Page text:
The collection is intended as a statement on the oppression of Muslim women and displays models wearing chadors of varying lengths – from fully clothed to totally nude.
On 21st April 1998, the New York Times states: “Few designers can move an audience to tears — they might bring people to their feet or bore them to distraction — but clothes are rarely so poignant that they elicit crying. Hussein Chalayan proved he possessed such power with his spring 1998 collection in England last season, a provocative exploration of Islamic women’s place in society using the chador as the fulcrum.”
To the many critics he received he replied: “It wasn’t really supposed to be offensive. It was supposed to illustrate a particular kind of position. This was about the cultural loss of self.“
7.5 billion human beings on Earth, 195 different countries, an endless number of societies and cultures present nowadays in our own world.
Having known this, now, do you still believe you are that much important?
I was shocked when I realized how many times people – especially Europeans – believe with a tremendous arrogance that the globe is spinning around themselves, without considering the huge amount of happenings and circumstances which are not directly connected with their own personal lives.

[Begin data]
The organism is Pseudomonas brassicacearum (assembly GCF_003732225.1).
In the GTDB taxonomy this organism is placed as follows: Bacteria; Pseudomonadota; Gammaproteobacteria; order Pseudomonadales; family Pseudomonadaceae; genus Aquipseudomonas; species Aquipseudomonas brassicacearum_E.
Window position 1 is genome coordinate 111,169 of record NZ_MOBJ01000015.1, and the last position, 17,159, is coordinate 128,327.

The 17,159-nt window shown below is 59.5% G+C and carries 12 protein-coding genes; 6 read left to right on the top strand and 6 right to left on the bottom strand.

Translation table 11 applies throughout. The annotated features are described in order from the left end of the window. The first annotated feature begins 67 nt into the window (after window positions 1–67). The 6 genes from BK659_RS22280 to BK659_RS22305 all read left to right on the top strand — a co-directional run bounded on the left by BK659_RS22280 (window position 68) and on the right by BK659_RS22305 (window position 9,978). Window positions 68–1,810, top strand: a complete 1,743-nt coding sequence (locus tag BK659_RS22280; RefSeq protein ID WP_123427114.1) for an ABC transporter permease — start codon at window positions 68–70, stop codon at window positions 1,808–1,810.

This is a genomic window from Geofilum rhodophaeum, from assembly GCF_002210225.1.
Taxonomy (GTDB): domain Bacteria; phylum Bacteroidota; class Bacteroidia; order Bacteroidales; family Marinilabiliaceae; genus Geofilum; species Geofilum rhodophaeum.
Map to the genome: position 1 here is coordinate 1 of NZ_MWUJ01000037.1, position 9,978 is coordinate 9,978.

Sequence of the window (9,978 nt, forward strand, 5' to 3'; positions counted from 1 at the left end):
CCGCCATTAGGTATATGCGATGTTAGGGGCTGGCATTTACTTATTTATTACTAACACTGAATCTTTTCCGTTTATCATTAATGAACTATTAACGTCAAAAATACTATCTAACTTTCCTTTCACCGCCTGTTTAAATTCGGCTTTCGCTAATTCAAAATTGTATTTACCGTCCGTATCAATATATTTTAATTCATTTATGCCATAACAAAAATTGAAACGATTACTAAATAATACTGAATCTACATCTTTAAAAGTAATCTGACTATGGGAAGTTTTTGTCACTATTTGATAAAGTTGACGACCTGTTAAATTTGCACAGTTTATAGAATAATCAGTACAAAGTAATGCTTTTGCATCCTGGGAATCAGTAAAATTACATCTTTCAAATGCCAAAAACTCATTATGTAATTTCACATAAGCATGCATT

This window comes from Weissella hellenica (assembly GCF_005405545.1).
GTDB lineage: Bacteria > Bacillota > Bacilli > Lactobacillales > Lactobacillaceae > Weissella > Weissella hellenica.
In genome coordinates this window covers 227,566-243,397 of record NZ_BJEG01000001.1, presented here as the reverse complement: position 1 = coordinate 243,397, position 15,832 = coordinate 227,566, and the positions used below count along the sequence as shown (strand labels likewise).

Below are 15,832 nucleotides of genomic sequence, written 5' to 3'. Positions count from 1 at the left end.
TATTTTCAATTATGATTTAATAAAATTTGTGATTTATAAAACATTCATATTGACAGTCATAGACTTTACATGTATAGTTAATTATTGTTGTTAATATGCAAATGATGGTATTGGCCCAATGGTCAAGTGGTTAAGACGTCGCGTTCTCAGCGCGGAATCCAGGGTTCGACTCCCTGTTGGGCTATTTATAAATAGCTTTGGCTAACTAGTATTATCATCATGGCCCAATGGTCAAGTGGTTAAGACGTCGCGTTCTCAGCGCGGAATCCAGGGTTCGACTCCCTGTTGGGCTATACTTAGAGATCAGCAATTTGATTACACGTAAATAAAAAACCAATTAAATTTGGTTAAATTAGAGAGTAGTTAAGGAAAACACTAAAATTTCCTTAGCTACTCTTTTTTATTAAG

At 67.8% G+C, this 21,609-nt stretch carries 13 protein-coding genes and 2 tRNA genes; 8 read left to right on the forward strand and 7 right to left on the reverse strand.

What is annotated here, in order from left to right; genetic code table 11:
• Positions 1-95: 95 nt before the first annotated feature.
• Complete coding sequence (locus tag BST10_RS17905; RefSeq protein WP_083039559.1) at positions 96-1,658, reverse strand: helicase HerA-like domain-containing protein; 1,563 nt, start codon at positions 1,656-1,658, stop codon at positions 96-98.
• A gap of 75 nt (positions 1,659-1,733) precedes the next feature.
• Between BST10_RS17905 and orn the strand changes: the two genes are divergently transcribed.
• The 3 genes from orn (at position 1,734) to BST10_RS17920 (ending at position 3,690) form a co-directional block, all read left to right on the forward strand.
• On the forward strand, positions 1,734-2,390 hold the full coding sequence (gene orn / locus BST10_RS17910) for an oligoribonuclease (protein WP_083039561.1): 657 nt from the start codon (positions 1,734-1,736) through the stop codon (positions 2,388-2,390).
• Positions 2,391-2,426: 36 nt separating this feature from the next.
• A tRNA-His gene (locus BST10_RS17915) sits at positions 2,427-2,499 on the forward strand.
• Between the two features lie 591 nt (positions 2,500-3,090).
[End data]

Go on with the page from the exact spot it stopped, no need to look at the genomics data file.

This often happens in the fashion industry too, since a multitude wrongfully considers it as being exclusively related to the westbound populations.
The decision of creating this particular blog comes from my innate desire to explore and learn from the others.
Here you will find inspiration from elsewhere and you will have the opportunity to discover the most interesting, unknown information regarding certain practices and traditions you probably do not know anything about.
More precisely this website is the result of the mix of my two biggest passions, which – as you should have figured out at this point – are travelling and fashion. Even though at first impact they might seem totally disconnected, I instead found out how very much they are linked with each other.
This blog is dedicated to all those curious ones who are thrilled to find out more about the huge number of persons with whom we share this same planet: broaden your horizons and embrace diversities to really understand the beauty and uniqueness of our life.
Are you ready to start this everlasting and fascinating tour?
In order to make things easier and clearer, the website has been divided into six categories – one for each continent examined: Africa, America, Antarctica, Asia, Europe and Oceania. Therefore all the articles included will be positioned depending on the culture they respectively deal with.